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Seattle Center Travel Guide



The Needle & Rainier

Seattle Center is the famous fairgrounds of the 1962 World’s fair, renamed the Seattle Center after the exposition ended.[1] The fairground is located northwest of downtown and south of Queen Anne.

Attractions
The most famous attraction of Seattle Center is the Space Needle, the city’s most recognized landmark. You’ll also be able to enjoy carnival rides in the summer at the Fun Forest, watch 3-D IMAX films at the Boeing IMAX Theatre, catch a Seattle Sonics NBA game at the Key Arena, or eat year-round at the international eateries of the Seattle Center House. Check event listings also if you are interested in attending the opera or live theatre at the various venues in Seattle Center, which include the Seattle Repertory Theatre and the Marion Oliver McCaw Hall.[2]

Experience Music Project
Another main attraction of Seattle Center is the Experience Music Project, which is a concert space designed by Frank Gehry. It contains the world’s biggest video screen measured at 40 feet by 70 feet. In addition, the Experience Music Project contains rare memorabilia and exhibits including collections from Jimi Hendrix and the famous guitars of Eddie van Halen.[3]

Science Fiction Museum and Hall of Fame
Within the Experience Music Project building, you’ll also find the Science Fiction Museum and Hall of Fame with artifacts such as the command chair of Captain Kirk from Star Trek and the B9 robot from Lost in Space. There are also thousands of other artifacts and memorabilia from various science fiction movies and television shows. The Science Fiction Hall of Fame is part of the museum whose members include Steven Spielberg, George Lucas, H.G. Wells, Arthur C. Clarke, Gene Roddenberry, and Ridley Scott.[4]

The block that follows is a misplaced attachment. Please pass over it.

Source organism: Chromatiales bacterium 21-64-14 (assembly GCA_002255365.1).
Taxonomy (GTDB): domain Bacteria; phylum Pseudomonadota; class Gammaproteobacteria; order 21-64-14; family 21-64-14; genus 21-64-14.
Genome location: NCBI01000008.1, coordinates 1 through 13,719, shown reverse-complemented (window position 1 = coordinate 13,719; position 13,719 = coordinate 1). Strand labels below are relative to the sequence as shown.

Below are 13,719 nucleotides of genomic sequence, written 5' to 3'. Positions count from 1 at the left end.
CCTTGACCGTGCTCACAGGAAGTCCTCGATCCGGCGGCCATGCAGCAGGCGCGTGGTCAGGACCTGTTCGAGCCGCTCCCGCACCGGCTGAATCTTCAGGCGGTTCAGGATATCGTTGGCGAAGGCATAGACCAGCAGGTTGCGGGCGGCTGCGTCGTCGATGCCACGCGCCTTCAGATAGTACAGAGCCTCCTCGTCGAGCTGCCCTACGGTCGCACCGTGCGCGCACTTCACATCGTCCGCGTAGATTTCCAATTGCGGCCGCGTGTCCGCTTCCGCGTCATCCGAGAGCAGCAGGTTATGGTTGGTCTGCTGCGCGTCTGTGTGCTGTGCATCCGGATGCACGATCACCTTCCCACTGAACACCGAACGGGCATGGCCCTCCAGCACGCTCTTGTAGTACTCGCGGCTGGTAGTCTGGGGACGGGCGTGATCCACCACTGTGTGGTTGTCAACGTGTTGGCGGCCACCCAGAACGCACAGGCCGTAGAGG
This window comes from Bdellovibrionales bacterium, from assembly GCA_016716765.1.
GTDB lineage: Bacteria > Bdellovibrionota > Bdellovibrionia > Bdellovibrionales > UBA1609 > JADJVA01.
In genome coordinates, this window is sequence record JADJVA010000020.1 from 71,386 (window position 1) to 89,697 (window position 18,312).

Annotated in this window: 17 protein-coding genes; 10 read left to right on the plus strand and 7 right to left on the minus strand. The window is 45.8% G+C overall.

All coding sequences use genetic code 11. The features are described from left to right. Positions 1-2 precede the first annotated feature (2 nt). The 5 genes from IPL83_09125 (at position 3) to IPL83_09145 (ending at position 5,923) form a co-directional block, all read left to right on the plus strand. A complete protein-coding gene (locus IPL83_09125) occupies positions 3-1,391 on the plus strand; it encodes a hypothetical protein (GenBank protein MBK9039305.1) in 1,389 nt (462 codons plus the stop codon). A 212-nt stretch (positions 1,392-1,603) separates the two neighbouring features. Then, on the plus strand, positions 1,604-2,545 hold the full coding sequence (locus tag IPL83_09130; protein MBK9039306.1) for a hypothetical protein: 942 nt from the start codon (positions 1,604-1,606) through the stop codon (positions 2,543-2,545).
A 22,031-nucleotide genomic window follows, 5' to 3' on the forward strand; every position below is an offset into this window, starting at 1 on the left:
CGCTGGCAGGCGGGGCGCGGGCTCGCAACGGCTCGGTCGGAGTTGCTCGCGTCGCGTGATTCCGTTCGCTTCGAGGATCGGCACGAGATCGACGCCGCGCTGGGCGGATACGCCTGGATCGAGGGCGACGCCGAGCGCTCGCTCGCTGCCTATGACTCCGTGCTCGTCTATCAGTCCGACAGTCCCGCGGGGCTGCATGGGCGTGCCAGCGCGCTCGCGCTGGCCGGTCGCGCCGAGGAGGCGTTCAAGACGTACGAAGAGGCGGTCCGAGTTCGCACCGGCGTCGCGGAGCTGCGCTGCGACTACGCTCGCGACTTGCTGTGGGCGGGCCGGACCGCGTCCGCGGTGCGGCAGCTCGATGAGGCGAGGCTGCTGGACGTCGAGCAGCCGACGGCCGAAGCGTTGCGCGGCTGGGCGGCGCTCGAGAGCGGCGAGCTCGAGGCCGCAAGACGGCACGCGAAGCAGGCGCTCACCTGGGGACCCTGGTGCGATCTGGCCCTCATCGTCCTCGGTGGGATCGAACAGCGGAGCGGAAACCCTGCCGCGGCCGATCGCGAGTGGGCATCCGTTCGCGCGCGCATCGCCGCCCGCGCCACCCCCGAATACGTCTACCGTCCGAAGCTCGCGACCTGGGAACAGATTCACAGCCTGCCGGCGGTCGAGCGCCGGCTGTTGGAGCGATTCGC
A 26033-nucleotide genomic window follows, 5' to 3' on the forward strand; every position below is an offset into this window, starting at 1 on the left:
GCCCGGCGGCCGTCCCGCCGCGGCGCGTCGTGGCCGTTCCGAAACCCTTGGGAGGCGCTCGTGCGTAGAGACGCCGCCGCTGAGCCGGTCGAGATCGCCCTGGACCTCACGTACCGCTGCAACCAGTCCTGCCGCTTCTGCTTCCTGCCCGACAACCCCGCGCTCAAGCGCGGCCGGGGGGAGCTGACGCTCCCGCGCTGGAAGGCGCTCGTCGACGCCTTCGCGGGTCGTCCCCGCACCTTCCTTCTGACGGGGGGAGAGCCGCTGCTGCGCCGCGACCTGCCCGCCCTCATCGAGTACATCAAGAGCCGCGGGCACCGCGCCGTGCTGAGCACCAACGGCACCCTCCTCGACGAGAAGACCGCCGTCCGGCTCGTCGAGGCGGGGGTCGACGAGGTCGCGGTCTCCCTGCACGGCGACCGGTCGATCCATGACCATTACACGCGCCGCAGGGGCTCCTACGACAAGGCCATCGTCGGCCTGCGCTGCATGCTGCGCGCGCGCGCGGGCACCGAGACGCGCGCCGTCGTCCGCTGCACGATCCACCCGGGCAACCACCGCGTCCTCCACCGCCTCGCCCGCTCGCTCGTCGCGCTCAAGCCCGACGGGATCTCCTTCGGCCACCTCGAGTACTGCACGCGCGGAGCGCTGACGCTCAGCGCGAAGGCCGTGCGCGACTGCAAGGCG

Seattle Monorail
The Seattle Monorail is also within the Science Center grounds. It was built to transport visitors of the 1962 World’s Fair from the downtown hotels to Seattle Center. It was designed to look futuristic, described as a preview of mass transit in the future. During the fair, the monorail transported a total of 8 million passengers. Today, it is used by about 2.5 million people every year. The train reaches speeds of 60 miles per hour.[5]

Pacific Science Center
The Pacific Science Center occupies the building that was used in the 1962 World’s Fair for the U.S. Pavilion. The modern gothic complex stands 110 feet high and features majestic fountains and reflecting pools. The Pacific Science Center displays hands-on math and science exhibits including a permanent Dinosaurs exhibit called “Journey Through Time” which takes visitors back to the Mesozoic Era to meet robotic but lifelike dinosaurs. Other exhibits include Insect Village, which features robotic insects and a mini-zoo with a tarantula among other creepy crawlers. Outside of the center is the High Rail Bicycle, which stands 15 feet high and can be ridden by visitors.[6]

References:
Brewer, Stephen, Constance Brissenden, and Anita Carmin. Pacific Northwest. New York: Dorling Kindersley Publishing, Inc., 2003. ISBN: 0789496801.

“Science Fiction Museum and Hall of Fame.” < http://en.wikipedia.org/wiki/Science_Fiction_Museum_and_Hall_of_Fame>

“Seattle Center.” < http://en.wikipedia.org/wiki/Seattle_center>

[1] Brewer, 141
[2] Seattle
[3] Brewer, 143, 146
[4] Science
[5] Brewer, 145
[6] Id. at 144







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Anonymous user updated 9 years ago

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Michael
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